Please use this identifier to cite or link to this item: http://hdl.handle.net/1893/28835
Appears in Collections:Biological and Environmental Sciences Journal Articles
Peer Review Status: Refereed
Title: In situ thermal conductivity measurements of Titan's lower atmosphere
Author(s): Hathi, Brijen
Ball, Andrew
Banaszkiewicz, Marek
Daniell, Philip M
Garry, James
Hagermann, Axel
Leese, Mark
Lorenz, Ralph
Rosenberg, Phil
Towner, Martin
Zarnecki, John
Contact Email: axel.hagermann@stir.ac.uk
Keywords: Atmospheres
composition
Abundances
composition
Titan
Instrumentation
Issue Date: 31-Oct-2008
Citation: Hathi B, Ball A, Banaszkiewicz M, Daniell P, Garry J, Hagermann A, Leese M, Lorenz R, Rosenberg P, Towner M & Zarnecki J (2008) In situ thermal conductivity measurements of Titan's lower atmosphere. Icarus, 197 (2), pp. 579-584. https://doi.org/10.1016/j.icarus.2008.05.006.
Abstract: Thermal conductivity measurements, presented in this paper (Fig. 3), were made during the descent of the Huygens probe through the atmosphere of Titan below the altitude of 30 km. The measurements are broadly consistent with reference values derived from the composition, pressure and temperature profiles of the atmosphere; except in narrow altitude regions around 19 km and 11 km, where the measured thermal conductivity is lower than the reference by 1% and 2%, respectively. Only single data point exists at each of the two altitudes mentioned above; if true however, the result supports the case for existence for molecules heavier than nitrogen in these regions (such as: ethane, other primordial noble gases, carbon dioxide, and other hydrocarbon derivatives). The increasing thermal conductivity observed below 7 km altitude could be due to some liquid deposition during the descent; either due to condensation and/or due to passing through layers of fog/cloud containing liquid nitrogen-methane. Thermal conductivity measurements do not allow conclusions to be drawn about how such liquid may have entered the sensor, but an estimate of the cumulative liquid content encountered in the last 7 km is 0.6% by volume of the Titan's atmosphere sampled during descent.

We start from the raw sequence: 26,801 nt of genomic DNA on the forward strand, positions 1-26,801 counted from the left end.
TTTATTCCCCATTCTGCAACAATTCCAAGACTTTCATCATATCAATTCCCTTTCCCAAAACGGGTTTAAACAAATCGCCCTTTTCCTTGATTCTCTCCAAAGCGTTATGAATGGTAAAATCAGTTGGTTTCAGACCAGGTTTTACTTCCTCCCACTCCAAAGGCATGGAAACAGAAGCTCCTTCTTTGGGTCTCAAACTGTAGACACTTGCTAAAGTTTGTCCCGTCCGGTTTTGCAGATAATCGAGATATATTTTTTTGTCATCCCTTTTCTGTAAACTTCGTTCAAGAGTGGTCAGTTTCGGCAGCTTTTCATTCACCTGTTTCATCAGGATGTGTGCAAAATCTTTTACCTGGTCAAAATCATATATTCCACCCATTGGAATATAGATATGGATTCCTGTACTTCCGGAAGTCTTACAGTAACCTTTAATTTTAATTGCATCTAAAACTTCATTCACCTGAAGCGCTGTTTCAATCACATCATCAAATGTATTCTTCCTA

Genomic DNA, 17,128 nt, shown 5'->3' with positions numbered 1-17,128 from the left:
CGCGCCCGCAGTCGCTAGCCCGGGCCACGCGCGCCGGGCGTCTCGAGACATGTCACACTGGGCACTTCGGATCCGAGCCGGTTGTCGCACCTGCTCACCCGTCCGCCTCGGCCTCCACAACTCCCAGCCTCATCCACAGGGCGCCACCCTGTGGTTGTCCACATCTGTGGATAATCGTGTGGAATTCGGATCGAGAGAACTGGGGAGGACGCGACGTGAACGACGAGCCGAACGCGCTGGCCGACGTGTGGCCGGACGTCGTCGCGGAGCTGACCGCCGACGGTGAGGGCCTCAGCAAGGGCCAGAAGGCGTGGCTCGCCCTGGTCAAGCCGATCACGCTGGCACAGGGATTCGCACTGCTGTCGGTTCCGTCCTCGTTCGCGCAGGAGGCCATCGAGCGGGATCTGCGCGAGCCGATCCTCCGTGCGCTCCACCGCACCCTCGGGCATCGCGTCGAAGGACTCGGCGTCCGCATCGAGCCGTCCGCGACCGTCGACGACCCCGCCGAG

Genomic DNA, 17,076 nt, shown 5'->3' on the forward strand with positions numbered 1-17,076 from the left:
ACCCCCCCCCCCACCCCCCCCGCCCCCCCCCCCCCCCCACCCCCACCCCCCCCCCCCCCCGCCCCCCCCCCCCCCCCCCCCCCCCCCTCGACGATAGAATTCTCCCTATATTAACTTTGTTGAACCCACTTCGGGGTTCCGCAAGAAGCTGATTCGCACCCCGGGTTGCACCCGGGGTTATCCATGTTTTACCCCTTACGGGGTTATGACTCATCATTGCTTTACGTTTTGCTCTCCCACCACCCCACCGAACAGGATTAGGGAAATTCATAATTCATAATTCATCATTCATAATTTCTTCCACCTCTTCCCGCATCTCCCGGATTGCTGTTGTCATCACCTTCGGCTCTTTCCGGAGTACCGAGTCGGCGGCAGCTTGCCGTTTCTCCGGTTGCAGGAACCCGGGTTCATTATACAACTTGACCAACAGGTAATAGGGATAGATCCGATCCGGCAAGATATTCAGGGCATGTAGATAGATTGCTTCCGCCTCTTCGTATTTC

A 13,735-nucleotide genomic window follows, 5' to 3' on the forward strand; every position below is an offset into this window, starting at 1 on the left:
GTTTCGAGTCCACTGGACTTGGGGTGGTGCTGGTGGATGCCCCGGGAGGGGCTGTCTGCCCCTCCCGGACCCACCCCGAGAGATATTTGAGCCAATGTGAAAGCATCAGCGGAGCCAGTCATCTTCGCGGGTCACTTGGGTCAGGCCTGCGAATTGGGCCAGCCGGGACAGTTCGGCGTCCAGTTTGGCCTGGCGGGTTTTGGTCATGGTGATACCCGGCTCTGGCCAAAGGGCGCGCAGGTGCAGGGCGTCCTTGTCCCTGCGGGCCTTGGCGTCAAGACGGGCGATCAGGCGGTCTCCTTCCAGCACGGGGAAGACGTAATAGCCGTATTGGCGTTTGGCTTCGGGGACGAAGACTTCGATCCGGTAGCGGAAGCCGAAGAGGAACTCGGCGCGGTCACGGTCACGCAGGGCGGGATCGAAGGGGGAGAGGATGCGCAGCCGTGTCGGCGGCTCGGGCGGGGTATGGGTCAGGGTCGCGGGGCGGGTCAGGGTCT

DOI Link: 10.1016/j.icarus.2008.05.006
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